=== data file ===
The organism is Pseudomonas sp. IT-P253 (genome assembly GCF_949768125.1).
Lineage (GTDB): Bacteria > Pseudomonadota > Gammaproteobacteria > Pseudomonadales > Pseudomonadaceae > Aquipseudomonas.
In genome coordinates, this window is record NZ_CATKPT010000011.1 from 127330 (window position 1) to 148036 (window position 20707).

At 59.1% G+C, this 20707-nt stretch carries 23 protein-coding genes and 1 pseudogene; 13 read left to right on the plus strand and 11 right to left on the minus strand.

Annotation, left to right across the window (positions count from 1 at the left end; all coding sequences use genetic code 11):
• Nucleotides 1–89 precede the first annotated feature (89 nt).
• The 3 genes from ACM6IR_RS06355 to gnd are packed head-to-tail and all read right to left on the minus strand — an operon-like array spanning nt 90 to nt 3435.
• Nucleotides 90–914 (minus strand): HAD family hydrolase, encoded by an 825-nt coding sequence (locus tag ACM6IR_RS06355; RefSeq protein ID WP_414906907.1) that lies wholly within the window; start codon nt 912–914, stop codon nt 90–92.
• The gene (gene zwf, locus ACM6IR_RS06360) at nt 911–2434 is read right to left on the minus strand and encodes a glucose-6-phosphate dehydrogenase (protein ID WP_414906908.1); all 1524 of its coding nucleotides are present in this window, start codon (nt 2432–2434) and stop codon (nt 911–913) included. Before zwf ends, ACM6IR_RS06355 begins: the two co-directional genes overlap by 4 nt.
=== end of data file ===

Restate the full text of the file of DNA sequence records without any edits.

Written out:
The organism is Pseudomonas sp. IT-P253 (genome assembly GCF_949768125.1).
Lineage (GTDB): Bacteria > Pseudomonadota > Gammaproteobacteria > Pseudomonadales > Pseudomonadaceae > Aquipseudomonas.
In genome coordinates, this window is record NZ_CATKPT010000011.1 from 127330 (window position 1) to 148036 (window position 20707).

At 59.1% G+C, this 20707-nt stretch carries 23 protein-coding genes and 1 pseudogene; 13 read left to right on the plus strand and 11 right to left on the minus strand.

Annotation, left to right across the window (positions count from 1 at the left end; all coding sequences use genetic code 11):
• Nucleotides 1–89 precede the first annotated feature (89 nt).
• The 3 genes from ACM6IR_RS06355 to gnd are packed head-to-tail and all read right to left on the minus strand — an operon-like array spanning nt 90 to nt 3435.
• Nucleotides 90–914 (minus strand): HAD family hydrolase, encoded by an 825-nt coding sequence (locus tag ACM6IR_RS06355; RefSeq protein ID WP_414906907.1) that lies wholly within the window; start codon nt 912–914, stop codon nt 90–92.
• The gene (gene zwf, locus ACM6IR_RS06360) at nt 911–2434 is read right to left on the minus strand and encodes a glucose-6-phosphate dehydrogenase (protein ID WP_414906908.1); all 1524 of its coding nucleotides are present in this window, start codon (nt 2432–2434) and stop codon (nt 911–913) included. Before zwf ends, ACM6IR_RS06355 begins: the two co-directional genes overlap by 4 nt.